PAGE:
13. Testimony by Deputy Legal Adviser, Department of State, to Senate Foreign Relations Committee regarding certain bilateral law enforcement treaties











NOVEMBER 15, 2005

Mr. Chairman and members of the Committee:

I am pleased to appear before you today to testify in support of four bilateral law enforcement instruments, two relating to extradition and two relating to mutual legal assistance in criminal matters. If approved by the Senate and brought into force, these treaties will improve key aspects our bilateral law enforcement relationships with four of our most important international partners -- the United Kingdom, Israel, Germany, and Japan. We understand that all four of these countries have completed or nearly completed their domestic approval processes, and it is important that the United States be in a position to bring these treaties into force as soon as possible.

The Department of State greatly appreciates this opportunity to address these treaties. The growth in transborder criminal activity, especially violent crime, terrorism, drug trafficking, and the laundering of proceeds of organized crime, has confirmed the need for increased international law enforcement cooperation. Extradition treaties and MLATs are essential tools in that effort, and their negotiation is an important part of a concerted effort by the Departments of State and Justice to modernize the legal tools available for the extradition of criminal fugitives, and in the investigation and prosecution of crimes.

I will address each of the instruments individually.


Turning first to the proposed new U.S.-UK Extradition Treaty, I note that the United Kingdom is one of the U.S. Government’s most important allies in the global war against terrorism. The new treaty, if approved by the Senate, will substantially improve our ability to cooperate together on international extradition matters, one of the cornerstones of international law enforcement cooperation.

The treaty before the Senate updates the existing U.S.-UK treaty relationship to make it consistent with virtually all of our modern extradition treaties. It will replace the 1972 extradition treaty and 1985 supplementary treaty that are currently in force between the two countries. Once the treaty is ratified, the United States will be positioned to continue to receive the benefits of several recent changes in UK law, including the reduction in the evidentiary standard that the United States will be required to meet when seeking the extradition of a fugitive from the United Kingdom, thereby making it easier to bring fugitives to justice in the United States. Among other things, the treaty would also streamline the extradition procedures regarding requests to and from UK territories, by enabling U.S. certification of extradition requests to be made in those territories rather than through the United Kingdom's central authority in London.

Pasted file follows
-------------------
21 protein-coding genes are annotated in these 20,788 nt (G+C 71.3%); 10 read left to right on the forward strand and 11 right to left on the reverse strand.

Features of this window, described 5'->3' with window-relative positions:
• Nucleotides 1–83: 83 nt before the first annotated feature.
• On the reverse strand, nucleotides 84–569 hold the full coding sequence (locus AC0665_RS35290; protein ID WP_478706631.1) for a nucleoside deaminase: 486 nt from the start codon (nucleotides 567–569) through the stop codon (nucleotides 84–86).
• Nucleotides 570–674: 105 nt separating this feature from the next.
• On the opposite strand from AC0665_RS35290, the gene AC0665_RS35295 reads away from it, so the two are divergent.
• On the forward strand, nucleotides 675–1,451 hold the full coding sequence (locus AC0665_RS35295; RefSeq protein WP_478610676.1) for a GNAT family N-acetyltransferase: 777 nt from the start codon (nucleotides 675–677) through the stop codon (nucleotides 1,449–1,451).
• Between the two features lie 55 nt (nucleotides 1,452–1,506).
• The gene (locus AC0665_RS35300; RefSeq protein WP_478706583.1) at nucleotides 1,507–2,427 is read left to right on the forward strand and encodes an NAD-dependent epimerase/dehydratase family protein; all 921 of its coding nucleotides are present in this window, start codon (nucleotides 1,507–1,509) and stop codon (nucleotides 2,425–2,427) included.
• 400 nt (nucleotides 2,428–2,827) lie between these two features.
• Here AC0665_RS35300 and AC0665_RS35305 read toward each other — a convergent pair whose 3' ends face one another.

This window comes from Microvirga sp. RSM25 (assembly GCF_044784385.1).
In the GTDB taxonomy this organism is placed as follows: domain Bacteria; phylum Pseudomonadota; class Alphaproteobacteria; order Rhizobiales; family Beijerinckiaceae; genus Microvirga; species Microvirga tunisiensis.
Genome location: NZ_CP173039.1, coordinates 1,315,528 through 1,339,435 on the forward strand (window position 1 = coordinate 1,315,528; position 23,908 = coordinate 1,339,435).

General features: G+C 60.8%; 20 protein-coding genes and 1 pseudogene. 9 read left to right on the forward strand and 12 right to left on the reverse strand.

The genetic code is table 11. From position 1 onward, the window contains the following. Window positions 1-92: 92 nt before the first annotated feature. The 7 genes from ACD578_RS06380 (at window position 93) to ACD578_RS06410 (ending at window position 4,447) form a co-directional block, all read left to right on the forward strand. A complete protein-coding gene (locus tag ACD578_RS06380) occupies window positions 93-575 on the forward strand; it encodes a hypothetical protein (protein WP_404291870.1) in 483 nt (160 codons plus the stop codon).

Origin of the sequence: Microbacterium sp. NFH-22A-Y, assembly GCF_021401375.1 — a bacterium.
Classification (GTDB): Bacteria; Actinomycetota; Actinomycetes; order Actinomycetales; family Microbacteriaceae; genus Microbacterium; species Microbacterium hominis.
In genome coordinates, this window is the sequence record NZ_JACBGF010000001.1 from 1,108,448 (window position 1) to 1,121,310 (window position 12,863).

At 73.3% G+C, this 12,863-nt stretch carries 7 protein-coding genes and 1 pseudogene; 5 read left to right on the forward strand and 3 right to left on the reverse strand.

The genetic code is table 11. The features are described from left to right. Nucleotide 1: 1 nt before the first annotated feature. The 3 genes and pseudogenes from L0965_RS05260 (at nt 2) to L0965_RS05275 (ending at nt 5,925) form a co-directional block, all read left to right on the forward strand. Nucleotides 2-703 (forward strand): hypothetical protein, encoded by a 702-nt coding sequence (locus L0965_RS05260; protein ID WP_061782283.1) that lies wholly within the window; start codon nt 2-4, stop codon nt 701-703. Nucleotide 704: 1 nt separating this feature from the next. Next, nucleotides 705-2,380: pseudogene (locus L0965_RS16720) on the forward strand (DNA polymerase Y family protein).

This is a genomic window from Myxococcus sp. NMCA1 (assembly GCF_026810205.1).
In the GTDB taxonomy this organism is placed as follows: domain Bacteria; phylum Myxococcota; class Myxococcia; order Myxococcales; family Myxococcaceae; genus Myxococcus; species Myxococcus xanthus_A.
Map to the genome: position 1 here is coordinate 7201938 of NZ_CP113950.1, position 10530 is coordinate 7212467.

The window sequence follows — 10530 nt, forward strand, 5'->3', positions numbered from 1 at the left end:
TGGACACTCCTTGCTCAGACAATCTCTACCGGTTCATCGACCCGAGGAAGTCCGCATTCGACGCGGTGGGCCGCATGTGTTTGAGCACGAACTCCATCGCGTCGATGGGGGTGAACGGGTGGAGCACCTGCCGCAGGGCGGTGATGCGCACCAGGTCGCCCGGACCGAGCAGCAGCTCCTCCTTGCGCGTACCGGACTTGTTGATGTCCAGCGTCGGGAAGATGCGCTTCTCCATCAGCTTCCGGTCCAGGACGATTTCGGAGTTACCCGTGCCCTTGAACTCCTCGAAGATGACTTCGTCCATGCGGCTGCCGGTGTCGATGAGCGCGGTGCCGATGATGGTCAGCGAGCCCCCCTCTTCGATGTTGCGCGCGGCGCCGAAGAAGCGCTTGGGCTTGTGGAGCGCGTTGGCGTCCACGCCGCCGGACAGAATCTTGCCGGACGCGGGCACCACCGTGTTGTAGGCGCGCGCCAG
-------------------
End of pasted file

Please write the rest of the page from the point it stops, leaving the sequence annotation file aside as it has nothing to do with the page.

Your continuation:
The proposed treaty defines conduct as an extraditable offense if the conduct on which the offense is based is punishable under the laws in both States by deprivation of liberty for a period of one year or more or by a more severe penalty. This kind of pure "dual criminality" clause will be an improvement over the treaty regime currently in place, which lists categories of offenses plus other offenses listed in relevant UK extradition law and considered felonies under U.S. law. As with all of our dual criminality treaties, this provision means that the United States would not be required to extradite a fugitive where the UK charge would not be a crime if committed in the United States, for example, because the underlying conduct would be protected by the Constitution and therefore could not be criminalized.

The treaty requires that extradition be denied if the competent authority of the Requested State determines that the request is politically motivated. Like all other modern U.S. extradition treaties, the new treaty grants the executive branch rather than the judiciary the authority to determine whether a request is politically motivated. This change makes the new treaty consistent with U.S. practice with respect to every other country with which we have an extradition treaty. Under the new treaty, as under the existing treaty, U.S. courts will continue to assess whether an offense for which extradition has been requested is a political offense.

Another helpful improvement in the proposed treaty deals with the treatment of the statute of limitations. A decision by the Requested State whether to grant the request for extradition shall be made without regard to any statute of limitations in either State. This of course does not eliminate the application of the statute of limitations for either the United States or the United Kingdom once a fugitive has been returned. Rather, it reserves the legal determination on the issue of the statute of limitations to the courts of the country where the criminal charges are pending. This provision is typical of our other modern extradition treaties. Similarly, the treaty has a modern provision on the provisional arrest of fugitives that is typical of our extradition practice and consistent with U.S. law.

The treaty also provides that the Requested State may, to the extent permitted under its law, seize and surrender to the Requesting State all items and assets, including proceeds, that are connected with the offense in respect of which extradition is granted. This same concept, which is contained in the existing treaty and virtually all U.S. extradition treaties, is helpful to law enforcement officials in some cases in securing evidence related to the offense for which the fugitive is sought.

In addition, the treaty sets forth a clear “Rule of Specialty” which provides, subject to specific exceptions, that fugitives can only be tried for the charges for which they were extradited, absent specific consent by the State that has extradited the fugitive. The current U.S.-UK treaty does not contain a provision for waiver of the rule of specialty, and the proposed provision is substantially the same as the parallel provision in our modern extradition treaties.

Consistent with longstanding U.S. practice, the treaty would be applicable to offenses committed before, as well as after, the date of entry into force.


The extradition protocol with Israel, signed July 6, 2005, would supplement the 1962 extradition convention currently in force between the United States and Israel. The protocol would update the existing treaty relationship with this very important law enforcement partner in a manner consistent with our modern extradition treaties.